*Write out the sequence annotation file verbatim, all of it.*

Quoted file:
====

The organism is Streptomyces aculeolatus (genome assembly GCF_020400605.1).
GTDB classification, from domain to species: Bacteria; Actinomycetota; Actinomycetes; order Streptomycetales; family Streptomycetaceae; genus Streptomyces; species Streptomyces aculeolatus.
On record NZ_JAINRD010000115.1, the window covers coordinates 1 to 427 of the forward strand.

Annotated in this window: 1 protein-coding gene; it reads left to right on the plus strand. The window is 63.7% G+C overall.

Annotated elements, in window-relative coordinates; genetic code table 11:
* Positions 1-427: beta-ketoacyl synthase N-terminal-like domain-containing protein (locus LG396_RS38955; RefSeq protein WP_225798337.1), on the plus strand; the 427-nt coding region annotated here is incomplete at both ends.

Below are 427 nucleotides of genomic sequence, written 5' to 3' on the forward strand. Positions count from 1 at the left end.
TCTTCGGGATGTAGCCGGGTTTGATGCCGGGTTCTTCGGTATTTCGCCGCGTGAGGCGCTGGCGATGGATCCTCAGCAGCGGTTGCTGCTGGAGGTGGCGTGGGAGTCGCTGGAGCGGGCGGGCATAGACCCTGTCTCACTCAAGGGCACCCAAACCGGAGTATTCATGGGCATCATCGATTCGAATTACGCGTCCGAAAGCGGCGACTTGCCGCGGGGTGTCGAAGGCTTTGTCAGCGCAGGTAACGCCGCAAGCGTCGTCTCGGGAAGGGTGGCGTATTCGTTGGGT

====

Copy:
The organism is Streptomyces aculeolatus (genome assembly GCF_020400605.1).
GTDB classification, from domain to species: Bacteria; Actinomycetota; Actinomycetes; order Streptomycetales; family Streptomycetaceae; genus Streptomyces; species Streptomyces aculeolatus.
On record NZ_JAINRD010000115.1, the window covers coordinates 1 to 427 of the forward strand.

Annotated in this window: 1 protein-coding gene; it reads left to right on the plus strand. The window is 63.7% G+C overall.

Annotated elements, in window-relative coordinates; genetic code table 11:
* Positions 1-427: beta-ketoacyl synthase N-terminal-like domain-containing protein (locus LG396_RS38955; RefSeq protein WP_225798337.1), on the plus strand; the 427-nt coding region annotated here is incomplete at both ends.

Below are 427 nucleotides of genomic sequence, written 5' to 3' on the forward strand. Positions count from 1 at the left end.
TCTTCGGGATGTAGCCGGGTTTGATGCCGGGTTCTTCGGTATTTCGCCGCGTGAGGCGCTGGCGATGGATCCTCAGCAGCGGTTGCTGCTGGAGGTGGCGTGGGAGTCGCTGGAGCGGGCGGGCATAGACCCTGTCTCACTCAAGGGCACCCAAACCGGAGTATTCATGGGCATCATCGATTCGAATTACGCGTCCGAAAGCGGCGACTTGCCGCGGGGTGTCGAAGGCTTTGTCAGCGCAGGTAACGCCGCAAGCGTCGTCTCGGGAAGGGTGGCGTATTCGTTGGGT